Bharati braille /ˈbɑrətiː/ BAR-ə-tee, or Bhartiya Braille (Hindi: भारती ब्रेल bhāratī brēl IPA: [bʱaːɾət̪iː bɾɛːlə] "Indian braille"), is a largely unified braille script for writing the languages of India. When India gained independence, eleven braille scripts were in use, in different parts of the country and for different languages. By 1951 a single national standard had been settled on, Bharati braille, which has since been adopted by Sri Lanka, Nepal, and Bangladesh.
Bharati braille alphabets use a 6-dot cell with values based largely on English Braille. Letters are assigned as consistently as possible across the various regional scripts of India as they are transliterated in the Latin script, so that, for example, Hindi, Urdu, Bengali, and English are rendered largely the same in braille.
Although basically alphabetic, Bharati braille retains one aspect of Indian abugidas, in that the default vowel a is not written unless it occurs at the beginning of a word. This has been called a "linearized alphasyllabary [abugida]". For example, ⠅ K = क ka, and ⠹ TH = थ tha. To indicate that a consonant occurs alone (as when followed by another consonant, or at the end of a syllable), a virama prefix is used: ⠈⠅ virama-K = क k, and ⠈⠹ virama-TH = थ th. However, there are no vowel diacritics; vowels are written as full letters following the consonant in the order they are pronounced. For example, in Devanagari the vowel i is prefixed to a consonant in a reduced diacritic form, but in Bharati braille it follows in its full form: ⠅⠊ K-I = कि ki, equivalent to writing ⟨कइ⟩ for ki in Devanagari. Thus क्लिक klika is written ⠈⠅⠇⠊⠅ virama-K-L-I-K. The one exception to not writing short a after a consonant is when it is followed by another vowel. The a must then be written to indicate that the next vowel does not follow the consonant immediately. Thus an actual ⟨कइ⟩ kai is rendered ⠅⠁⠊ K-A-I.
Apart from kṣ and jñ, which have special forms in Hindi and Gujarati, Bharati braille does not handle conjuncts. Conjuncts in print are rendered with the virama in braille. Bharati braille is thus equivalent to Grade-1 English braille, though there are plans to extend it to conjuncts in all languages which use it.
Following are the charts of the braille correspondences of the main Indian scripts, as of 1990. Irregularities, where a letter does not match the romanized heading, are placed in parentheses.
- In Devanagari, halanta is not used with the last letter when a word ends in a consonant.
Some of the punctuation marks (comma, close quote) duplicate letters. The caps mark is only used when transcribing English.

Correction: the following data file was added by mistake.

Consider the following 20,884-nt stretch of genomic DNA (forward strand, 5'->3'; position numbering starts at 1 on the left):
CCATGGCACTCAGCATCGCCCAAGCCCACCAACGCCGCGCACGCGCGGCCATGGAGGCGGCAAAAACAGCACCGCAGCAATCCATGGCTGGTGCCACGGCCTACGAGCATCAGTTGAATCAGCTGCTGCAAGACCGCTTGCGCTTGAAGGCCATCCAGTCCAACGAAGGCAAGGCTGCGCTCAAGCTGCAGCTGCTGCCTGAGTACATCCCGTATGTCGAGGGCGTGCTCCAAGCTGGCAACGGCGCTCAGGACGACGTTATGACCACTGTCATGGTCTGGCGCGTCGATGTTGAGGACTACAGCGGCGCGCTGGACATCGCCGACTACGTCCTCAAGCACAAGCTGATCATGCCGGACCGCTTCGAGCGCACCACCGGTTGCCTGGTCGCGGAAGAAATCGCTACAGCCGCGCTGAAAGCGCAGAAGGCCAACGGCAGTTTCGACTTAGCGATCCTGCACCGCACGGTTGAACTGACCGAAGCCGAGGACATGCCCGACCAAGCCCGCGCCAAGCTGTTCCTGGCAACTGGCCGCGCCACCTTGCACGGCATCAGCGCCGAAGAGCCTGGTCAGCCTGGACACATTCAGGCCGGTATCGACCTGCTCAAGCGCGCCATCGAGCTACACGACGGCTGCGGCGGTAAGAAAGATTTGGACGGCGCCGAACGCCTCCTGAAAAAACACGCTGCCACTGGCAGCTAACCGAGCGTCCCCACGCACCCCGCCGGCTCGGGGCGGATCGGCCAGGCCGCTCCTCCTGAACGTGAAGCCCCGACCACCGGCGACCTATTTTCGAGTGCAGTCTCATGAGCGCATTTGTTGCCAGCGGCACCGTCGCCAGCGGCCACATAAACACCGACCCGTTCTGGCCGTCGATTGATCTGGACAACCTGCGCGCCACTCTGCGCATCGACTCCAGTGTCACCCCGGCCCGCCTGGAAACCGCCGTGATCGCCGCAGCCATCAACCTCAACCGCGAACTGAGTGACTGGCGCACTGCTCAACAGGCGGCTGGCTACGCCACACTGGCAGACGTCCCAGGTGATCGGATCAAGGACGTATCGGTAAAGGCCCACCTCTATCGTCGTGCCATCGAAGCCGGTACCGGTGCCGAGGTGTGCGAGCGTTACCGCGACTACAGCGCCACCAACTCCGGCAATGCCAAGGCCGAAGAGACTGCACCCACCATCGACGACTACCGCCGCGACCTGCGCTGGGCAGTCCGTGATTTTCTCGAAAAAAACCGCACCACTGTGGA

The full stop, ⠲, transcribes the danda ।. The double danda ( ॥ ) is rendered as two full stops, ⠲⠲.
The 'accent', ⠈, transcribes Urdu ّ shaddah (tashdeed), and the colon, ⠒, is also used for Urdu ة ta marbuta.
Pointing and Urdu 
The pointing symbol, ⠐, is used for consonant letters derived by adding a dot to another consonant. For Urdu, the base letter in Devanagari is used: the pointing of the Arabic/Persian script is not reflected. For example, Gurmukhi ਗ਼ / Urdu غ / Devanagari ग़ ġa (ɣ), formed by adding a dot to g in Gurmukhi and Devanagari, is written ⠐⠛ point-G in all three.
The other point digraphs (in Urdu) are:
- ⠐⠹ point-TH for ث θ (Dev. थ़)
- ⠐⠮ point-DH for ذ ð
- ⠐⠴ point-JH for ژ ž (Dev. झ़)
- ⠐⠫ point-Ḍ for ض ḏ
- ⠐⠾ point-Ṭ for ط ṯ
- ⠐⠿ point-ḌH for ظ ẕ (ð̠).
This is only done in India.
- ^ With a few inconsistencies in non-native sounds in Sinhala
- ^ "Braille Chapter VI". Retrieved 2012-08-30.
- ^ Richard Sproat, Language, Technology, and Society
- ^ a b "World Braille Usage". UNESCO. Retrieved 2012-04-19.
The UNESCO document includes numerous errors, perhaps from a bad fax copy. This is especially grievous with Sinhala. For the correct account, see Acharya (Indian Institute of Technology, Madras).
- ^ Acharya, Bharati Braille Reference: Gurmukhi
- ^ a b In Urdu and Gurmukhi, ⠭ is used for خ/ਖ਼ x, based on its value in unified international braille. For the equivalent letter in Devanagari, ख़, the pointing diacritic can be used.
- ^ Acharya, Bharati Braille Reference: Urdu
- ^ Acharya, Bharati Braille Reference: Devanagari
- ^ Acharya, Bharati Braille Reference: Gujarati
- ^ Acharya, Bharati Braille Reference: Bengali
- ^ a b In Bengali and Oriya, ⠢ is a consonant y-sound. In the national scripts, the letters are derived from the original y, which had shifted to a j-sound. The Oriya letter, ୟ, is transcribed ẏ.
- ^ Acharya, Bharati Braille Reference: Oriya
- ^ Acharya, Bharati Braille Reference: Telugu
- ^ Acharya, Bharati Braille Reference: Kannada
- ^ Acharya, Bharati Braille Reference: Malayalam
- ^ Acharya, Bharati Braille Reference: Tamil
- ^ Acharya, Bharati Braille Reference: Sinhalese
- ^ a b Sinhala e and ē are reversed from what one would expect from their roman transliteration, according to both Acharya and UNESCO.
- ^ a b c d e f g Though the UNESCO and Acharya documents conflict, it appears that in Sinhala the row of 'extra' characters is out of sync with the values of other Bharati Braille alphabets. ⠟ (kṣ) is used for ඥ jñ (gn), ⠱ (jñ) for ඵ ph, ⠷ (ḻ) for ඇ ă, ⠻ (ṟ) for ඈ â, and ⠵ (z) for ණ ṇ.
- ^ a b ৰ and ৱ are Assamese.
- ^ These have the same sound value in Oriya; Acharya gives one, UNESCO the other.
- ^ a b c In Urdu, ⠟ (kṣ) is used for ق q, the value it has in Unified Braille; ⠱ (jñ) is used for ح ḥ, and ⠷ (ḻ) for ع ʿ. For Devanagari क़ q, the pointing diacritic can be used.
- ^ 
- ^ "Introduction to Bharati Braille". Retrieved 2012-08-30.
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